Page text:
Dharma Shukla is an architect at Microsoft working on next-generation programming models. A founding member of the Windows Workflow Foundation (WF) team, Dharma played a key role in defining the architecture of WF. Bob Schmidt is a senior program manager at Microsoft working on next-generation programming models. Since 2003, his primary focus has been on the design of WF. Both authors have been involved with the WF project since its inception, and have been responsible for specifying, designing, and developing large portions of the technology.
Essential Windows Workflow Foundationby Dharma Shukla, Bob Schmidt
In Essential Windows Workflow Foundation, two WF lead architects–Dharma Shukla and Bob Schmidt–offer an under-the-hood look at the technology, explaining the why and not just the how of WF’s key concepts and architecture. Serious WF developers seeking details about how to effectively utilize and extend the framework by writing activities/i>… See more details below
In Essential Windows Workflow Foundation, two WF lead architects–Dharma Shukla and Bob Schmidt–offer an under-the-hood look at the technology, explaining the why and not just the how of WF’s key concepts and architecture. Serious WF developers seeking details about how to effectively utilize and extend the framework by writing activities will find cogent explanations and answers here. With simple and illustrative examples, the authors demonstrate exactly how to leverage WF’s extensible programming model to craft domain-specific programs. Drawing on their unique vantage point in designing and developing WF, Shukla and Schmidt deliver authoritative coverage of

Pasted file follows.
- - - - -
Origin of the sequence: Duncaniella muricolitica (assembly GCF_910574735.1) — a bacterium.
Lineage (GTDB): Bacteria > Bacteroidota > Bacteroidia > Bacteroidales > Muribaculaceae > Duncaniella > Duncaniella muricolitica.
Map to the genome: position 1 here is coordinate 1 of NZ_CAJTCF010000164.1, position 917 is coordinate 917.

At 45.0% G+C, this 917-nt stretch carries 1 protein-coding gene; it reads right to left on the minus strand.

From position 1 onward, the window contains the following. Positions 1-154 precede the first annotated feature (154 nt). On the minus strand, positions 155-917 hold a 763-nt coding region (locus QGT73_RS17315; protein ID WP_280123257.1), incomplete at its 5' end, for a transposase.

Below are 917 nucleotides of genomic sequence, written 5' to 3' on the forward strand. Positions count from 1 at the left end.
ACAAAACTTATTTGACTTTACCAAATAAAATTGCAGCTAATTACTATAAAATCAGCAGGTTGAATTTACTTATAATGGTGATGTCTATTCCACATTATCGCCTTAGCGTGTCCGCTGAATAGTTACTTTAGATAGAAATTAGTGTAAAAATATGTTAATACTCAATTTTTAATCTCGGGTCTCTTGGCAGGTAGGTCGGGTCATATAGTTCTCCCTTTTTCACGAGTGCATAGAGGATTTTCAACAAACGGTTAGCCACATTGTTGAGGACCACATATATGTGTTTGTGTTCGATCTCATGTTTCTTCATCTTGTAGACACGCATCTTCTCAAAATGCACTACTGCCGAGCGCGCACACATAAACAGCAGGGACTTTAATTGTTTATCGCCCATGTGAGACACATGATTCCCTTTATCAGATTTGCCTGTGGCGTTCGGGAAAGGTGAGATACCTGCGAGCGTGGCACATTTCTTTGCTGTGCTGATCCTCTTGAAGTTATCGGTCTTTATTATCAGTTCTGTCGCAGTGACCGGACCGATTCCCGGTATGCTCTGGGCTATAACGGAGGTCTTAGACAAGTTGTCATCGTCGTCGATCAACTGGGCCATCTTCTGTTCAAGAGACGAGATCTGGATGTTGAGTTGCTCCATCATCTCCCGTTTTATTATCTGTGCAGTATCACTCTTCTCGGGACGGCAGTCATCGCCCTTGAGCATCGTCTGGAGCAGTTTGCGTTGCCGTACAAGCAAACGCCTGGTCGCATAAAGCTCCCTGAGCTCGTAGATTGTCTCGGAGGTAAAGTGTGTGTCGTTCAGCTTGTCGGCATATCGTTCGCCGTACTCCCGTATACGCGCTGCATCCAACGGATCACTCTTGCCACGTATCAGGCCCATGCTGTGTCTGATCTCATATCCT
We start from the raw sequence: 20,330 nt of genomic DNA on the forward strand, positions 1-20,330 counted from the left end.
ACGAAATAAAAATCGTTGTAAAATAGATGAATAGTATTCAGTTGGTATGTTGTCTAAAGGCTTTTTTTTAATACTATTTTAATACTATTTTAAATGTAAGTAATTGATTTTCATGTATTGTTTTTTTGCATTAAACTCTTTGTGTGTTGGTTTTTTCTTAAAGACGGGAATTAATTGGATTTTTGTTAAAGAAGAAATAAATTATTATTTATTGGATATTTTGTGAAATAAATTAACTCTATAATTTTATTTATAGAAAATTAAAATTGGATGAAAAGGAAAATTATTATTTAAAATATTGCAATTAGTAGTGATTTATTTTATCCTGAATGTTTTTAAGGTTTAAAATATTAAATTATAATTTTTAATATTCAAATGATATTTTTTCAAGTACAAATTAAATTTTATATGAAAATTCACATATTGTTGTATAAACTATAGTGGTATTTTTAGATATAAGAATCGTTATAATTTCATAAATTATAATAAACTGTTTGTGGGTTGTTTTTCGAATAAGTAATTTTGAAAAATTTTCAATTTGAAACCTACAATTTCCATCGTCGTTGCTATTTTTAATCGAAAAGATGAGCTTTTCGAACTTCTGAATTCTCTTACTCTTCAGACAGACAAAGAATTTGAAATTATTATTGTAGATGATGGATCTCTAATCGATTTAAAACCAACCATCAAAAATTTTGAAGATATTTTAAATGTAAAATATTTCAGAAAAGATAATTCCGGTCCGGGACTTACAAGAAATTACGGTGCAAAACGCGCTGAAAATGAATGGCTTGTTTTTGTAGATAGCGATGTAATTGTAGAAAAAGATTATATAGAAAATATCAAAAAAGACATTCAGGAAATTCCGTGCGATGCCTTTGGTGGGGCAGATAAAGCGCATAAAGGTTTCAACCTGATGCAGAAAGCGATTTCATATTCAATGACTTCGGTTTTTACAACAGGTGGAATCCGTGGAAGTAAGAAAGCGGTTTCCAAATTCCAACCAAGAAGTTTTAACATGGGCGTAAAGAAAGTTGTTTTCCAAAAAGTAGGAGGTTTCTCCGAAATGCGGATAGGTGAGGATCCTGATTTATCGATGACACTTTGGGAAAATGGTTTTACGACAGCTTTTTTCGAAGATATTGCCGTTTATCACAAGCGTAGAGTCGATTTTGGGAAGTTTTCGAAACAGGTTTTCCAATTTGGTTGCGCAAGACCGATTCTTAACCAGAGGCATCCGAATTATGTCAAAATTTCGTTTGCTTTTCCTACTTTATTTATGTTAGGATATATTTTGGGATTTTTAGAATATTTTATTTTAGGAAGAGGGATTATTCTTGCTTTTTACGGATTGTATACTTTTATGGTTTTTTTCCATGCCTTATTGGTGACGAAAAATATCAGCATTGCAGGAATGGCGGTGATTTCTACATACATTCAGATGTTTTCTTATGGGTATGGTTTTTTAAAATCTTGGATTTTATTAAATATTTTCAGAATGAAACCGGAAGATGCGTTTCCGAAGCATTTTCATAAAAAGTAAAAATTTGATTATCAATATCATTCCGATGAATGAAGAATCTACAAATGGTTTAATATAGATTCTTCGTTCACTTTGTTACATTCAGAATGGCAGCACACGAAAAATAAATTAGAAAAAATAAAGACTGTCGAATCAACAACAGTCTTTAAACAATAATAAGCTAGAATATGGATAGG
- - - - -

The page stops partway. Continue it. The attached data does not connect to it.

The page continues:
• The core concepts and ideas that form the heart of WF’s programming model • The execution model for activities, with details of the activity automaton, bookmarking, scheduling, and the threading model of the WF runtime • Advanced execution concepts, including activity execution contexts, transactions, persistence points, passivation, fault handling, cancellation, compensation, and synchronization • Hosting the WF runtime in applications • The activity component model, with details of validation, compilation, serialization, and visualization • Databinding, XAML, dependency properties, and WF program metadata • Declarative conditions and rules, activity designers, and designer hosting • Custom control flow patterns ranging from simple sequencing and iteration to more complex graphs and state machines • Dynamic editing of running WF program instances
Essential Windows Workflow Foundation is the definitive resource for developers seeking an in-depth understanding of this novel technology.
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WWF encapsulates some intriguing abilities that were hitherto not available in C#/.NET, or in the competing Java environment. Or at least not easily available. In both areas, there has already been the concept of serialisation. Where you can write code from memory to disk in a manner such that the code's classes can be read back as functioning binaries, at some later time. Both also have transactions and threads. WWF takes those ideas and merges them. The authors show how this results in the concept of a resumable program. The core idea in WWF. So a runtime program can be passivated (the equivalent of the earlier serialisation idea), and given a globally unique id. Then, a special Runtime program can de-passivate the program and run it, at some future time. In essence, it gets around the conundrum that when a conventional program, in any language, ends, then it ends. You needed to write custom code in another program, that could invoke the first, in some fashion. Very clumsy and error prone. WWF provides a declarative and robust way to transcend the ending of a program. Takes scheduling to the next level. Plus, the book shows that the de-passivating of a resumable program can be done on another machine, that has access to the medium in which the program was passivated. (This was the point of using a globally unique id for the passivated program.) Obvious implications for load balancing and robustness design.